The telecommunications industry is one that puts continuous pressure on lower prices to provide better and faster service despite continuous pressure. When the sole purpose of cellular phones was to make telephone calls, there was far less pressure to push budgets, but as smart phones became the go-to tools for almost all communications, pressures increased to provide better internet access and social media accessibility. It meant increased bandwidth, faster download speeds and broader telephone calls coverage areas too. For order to improve customer services, more and more expensive equipment is required, yet at the same time the demand for lower consumer bills is in constant play. The solutions to these problems came in the form of expanding the life span of the equipment used in the process, thus reducing the amount of money to be spent on maintenance and repair per quarter. The introduction of advanced surge protection for telecom systems may be the biggest technological advancement in this field.Here Advanced Telecom Systems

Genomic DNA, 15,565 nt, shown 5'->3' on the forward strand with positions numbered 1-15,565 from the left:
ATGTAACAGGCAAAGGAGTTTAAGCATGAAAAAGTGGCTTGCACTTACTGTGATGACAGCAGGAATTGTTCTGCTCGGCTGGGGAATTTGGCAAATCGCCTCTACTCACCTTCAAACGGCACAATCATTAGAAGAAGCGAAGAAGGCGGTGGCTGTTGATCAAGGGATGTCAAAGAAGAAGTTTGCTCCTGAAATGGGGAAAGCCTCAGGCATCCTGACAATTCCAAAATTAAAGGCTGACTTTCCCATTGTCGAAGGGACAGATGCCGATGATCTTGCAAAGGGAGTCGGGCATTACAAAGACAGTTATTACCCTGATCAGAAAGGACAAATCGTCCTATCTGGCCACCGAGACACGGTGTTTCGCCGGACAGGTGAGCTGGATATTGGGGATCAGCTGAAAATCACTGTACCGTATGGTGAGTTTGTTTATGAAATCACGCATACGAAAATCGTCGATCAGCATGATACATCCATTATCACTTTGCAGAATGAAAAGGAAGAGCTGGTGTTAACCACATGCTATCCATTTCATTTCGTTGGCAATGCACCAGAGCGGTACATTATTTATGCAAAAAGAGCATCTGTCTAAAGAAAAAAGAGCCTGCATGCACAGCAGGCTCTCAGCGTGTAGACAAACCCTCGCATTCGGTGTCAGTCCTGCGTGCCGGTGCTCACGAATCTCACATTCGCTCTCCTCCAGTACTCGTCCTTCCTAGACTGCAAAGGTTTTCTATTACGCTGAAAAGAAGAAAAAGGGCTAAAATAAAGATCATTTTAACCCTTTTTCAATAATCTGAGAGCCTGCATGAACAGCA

A cell tower basics include a Remote Radio Head (RRH) and a Base Station Unit (BSU) inside a tower. This tower’s natural configuration makes it a target for lightning strikes due to the fact that it has to be unblocked and remote in order to give customers decent signal strength. Because there is little that can be done to avoid lightning strikes on these buildings, the primary focus is on protecting the equipment inside. Damage from the strike itself is usually inevitable, but the surge caused by the strike results in far more extensive damage. It surges couples into electrical lines and overloads attached devices, causing damage to circuits and components. The only way to protect this equipment from surge damage is by incorporating advanced surge protection devices which, in the event of a transient, will stop the electrical flow. Although shielding these systems from damage is one development, much better is the introduction of “always on” protection that does not allow the SPD itself to be replaced or replugged. It helps contact to remain in place even after the SPD has cut the flow, while keeping consumers informed and also driving down costs.